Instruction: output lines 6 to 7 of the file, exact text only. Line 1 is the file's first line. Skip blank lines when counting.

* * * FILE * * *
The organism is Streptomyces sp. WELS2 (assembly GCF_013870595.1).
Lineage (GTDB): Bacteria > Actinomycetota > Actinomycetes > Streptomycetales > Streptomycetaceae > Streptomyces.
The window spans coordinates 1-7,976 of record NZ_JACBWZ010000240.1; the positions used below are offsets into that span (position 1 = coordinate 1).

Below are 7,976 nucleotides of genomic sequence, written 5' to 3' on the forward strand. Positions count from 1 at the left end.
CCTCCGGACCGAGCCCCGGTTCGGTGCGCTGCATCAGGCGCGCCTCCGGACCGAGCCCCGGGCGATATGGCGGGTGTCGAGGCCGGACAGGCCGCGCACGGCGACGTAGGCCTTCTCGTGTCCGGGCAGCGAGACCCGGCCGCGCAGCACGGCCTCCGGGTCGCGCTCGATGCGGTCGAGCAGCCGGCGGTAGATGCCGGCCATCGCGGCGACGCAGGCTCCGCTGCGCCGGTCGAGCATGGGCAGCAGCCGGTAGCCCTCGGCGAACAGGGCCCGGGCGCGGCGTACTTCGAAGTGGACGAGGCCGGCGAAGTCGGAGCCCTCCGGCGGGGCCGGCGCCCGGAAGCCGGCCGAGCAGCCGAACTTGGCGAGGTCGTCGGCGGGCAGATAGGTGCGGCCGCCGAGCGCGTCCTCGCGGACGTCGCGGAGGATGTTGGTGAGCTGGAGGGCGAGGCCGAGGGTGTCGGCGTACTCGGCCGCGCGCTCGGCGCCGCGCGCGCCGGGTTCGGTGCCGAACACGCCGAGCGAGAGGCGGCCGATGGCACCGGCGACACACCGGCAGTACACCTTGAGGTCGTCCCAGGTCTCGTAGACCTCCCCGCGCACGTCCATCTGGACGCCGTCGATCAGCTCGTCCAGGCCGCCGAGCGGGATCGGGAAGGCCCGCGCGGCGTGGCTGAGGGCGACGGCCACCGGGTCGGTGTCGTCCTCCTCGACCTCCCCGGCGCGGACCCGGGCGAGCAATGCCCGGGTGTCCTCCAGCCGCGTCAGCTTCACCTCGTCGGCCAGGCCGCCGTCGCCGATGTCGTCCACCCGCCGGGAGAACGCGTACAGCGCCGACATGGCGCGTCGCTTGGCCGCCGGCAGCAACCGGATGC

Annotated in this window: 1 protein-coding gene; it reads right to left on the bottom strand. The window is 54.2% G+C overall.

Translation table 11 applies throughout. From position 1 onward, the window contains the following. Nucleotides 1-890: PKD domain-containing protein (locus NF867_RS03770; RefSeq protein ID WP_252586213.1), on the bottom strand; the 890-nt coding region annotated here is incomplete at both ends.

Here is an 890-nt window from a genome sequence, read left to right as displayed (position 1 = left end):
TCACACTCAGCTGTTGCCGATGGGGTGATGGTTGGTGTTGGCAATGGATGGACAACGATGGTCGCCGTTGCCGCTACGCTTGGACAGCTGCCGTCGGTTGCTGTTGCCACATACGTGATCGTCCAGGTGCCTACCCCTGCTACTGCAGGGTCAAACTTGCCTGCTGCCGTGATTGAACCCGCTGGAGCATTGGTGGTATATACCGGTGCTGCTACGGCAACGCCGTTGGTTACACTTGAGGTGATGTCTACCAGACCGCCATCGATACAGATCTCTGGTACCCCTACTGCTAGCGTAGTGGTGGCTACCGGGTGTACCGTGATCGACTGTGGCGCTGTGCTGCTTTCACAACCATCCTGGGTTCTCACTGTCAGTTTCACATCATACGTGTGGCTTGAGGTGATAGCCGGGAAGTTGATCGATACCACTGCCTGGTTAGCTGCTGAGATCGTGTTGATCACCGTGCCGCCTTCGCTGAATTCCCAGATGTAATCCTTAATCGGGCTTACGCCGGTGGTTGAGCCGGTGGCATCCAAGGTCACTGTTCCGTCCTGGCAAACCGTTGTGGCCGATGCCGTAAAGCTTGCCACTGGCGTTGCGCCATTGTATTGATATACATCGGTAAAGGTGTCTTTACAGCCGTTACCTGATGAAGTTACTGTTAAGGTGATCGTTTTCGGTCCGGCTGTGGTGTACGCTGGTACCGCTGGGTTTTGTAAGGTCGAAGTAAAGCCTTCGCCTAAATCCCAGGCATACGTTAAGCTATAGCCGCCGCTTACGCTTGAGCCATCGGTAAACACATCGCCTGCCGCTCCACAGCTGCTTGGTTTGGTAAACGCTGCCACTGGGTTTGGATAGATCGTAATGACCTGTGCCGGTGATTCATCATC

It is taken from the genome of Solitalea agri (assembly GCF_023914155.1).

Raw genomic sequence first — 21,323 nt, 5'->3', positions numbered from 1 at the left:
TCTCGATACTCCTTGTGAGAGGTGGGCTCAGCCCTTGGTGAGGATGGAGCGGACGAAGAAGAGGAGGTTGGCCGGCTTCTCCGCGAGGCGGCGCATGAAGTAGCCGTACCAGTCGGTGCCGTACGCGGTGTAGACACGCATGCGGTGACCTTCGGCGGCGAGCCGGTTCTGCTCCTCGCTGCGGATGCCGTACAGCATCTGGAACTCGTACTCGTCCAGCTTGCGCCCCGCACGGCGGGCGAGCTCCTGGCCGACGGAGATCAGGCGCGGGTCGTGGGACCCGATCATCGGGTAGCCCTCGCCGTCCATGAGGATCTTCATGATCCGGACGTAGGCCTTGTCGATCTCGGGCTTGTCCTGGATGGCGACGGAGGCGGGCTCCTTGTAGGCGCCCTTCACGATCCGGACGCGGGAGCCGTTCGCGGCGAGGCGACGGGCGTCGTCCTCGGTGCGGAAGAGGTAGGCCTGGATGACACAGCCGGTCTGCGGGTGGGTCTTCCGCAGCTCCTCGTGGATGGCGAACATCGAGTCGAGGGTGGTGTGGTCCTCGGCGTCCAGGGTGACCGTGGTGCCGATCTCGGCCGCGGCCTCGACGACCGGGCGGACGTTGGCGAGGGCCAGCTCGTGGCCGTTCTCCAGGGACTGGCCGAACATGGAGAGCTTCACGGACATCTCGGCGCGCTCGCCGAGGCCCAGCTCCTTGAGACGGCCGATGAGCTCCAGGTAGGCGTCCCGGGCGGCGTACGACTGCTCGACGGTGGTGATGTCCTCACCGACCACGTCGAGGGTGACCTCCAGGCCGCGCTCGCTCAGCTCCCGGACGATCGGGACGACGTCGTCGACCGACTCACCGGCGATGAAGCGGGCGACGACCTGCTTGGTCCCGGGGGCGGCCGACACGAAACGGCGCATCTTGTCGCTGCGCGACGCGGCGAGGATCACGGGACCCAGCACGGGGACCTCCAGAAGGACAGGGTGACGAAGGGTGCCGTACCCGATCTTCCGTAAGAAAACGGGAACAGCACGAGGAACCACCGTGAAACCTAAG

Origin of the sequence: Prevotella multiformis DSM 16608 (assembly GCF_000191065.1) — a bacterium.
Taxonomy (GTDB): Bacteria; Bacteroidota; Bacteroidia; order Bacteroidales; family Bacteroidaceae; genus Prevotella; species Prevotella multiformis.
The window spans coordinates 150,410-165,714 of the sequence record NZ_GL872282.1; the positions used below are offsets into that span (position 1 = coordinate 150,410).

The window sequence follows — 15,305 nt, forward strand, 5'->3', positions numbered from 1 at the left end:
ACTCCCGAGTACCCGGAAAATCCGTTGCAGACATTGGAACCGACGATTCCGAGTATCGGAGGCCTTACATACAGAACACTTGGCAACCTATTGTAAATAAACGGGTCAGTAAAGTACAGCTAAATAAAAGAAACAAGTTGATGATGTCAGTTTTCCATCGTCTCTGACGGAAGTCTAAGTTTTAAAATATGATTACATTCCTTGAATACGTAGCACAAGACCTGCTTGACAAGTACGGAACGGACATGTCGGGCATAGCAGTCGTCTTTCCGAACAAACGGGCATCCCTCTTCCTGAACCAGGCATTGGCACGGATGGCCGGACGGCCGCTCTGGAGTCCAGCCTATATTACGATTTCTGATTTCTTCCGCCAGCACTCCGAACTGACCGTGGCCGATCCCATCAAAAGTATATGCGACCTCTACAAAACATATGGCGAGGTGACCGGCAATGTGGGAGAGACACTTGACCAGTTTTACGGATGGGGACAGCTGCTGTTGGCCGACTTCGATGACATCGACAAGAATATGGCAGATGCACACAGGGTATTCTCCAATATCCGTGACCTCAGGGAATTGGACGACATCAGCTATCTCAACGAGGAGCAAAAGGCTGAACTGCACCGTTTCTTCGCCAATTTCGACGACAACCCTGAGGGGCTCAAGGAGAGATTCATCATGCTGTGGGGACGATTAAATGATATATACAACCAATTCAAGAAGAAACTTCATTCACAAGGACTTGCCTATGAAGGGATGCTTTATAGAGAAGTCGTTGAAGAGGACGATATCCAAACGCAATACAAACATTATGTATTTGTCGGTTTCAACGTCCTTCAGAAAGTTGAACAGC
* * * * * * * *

Annotated in this window: 1 protein-coding gene; it reads right to left on the bottom strand. The window is 54.2% G+C overall.

Translation table 11 applies throughout. From position 1 onward, the window contains the following. Nucleotides 1-890: PKD domain-containing protein (locus NF867_RS03770; RefSeq protein ID WP_252586213.1), on the bottom strand; the 890-nt coding region annotated here is incomplete at both ends.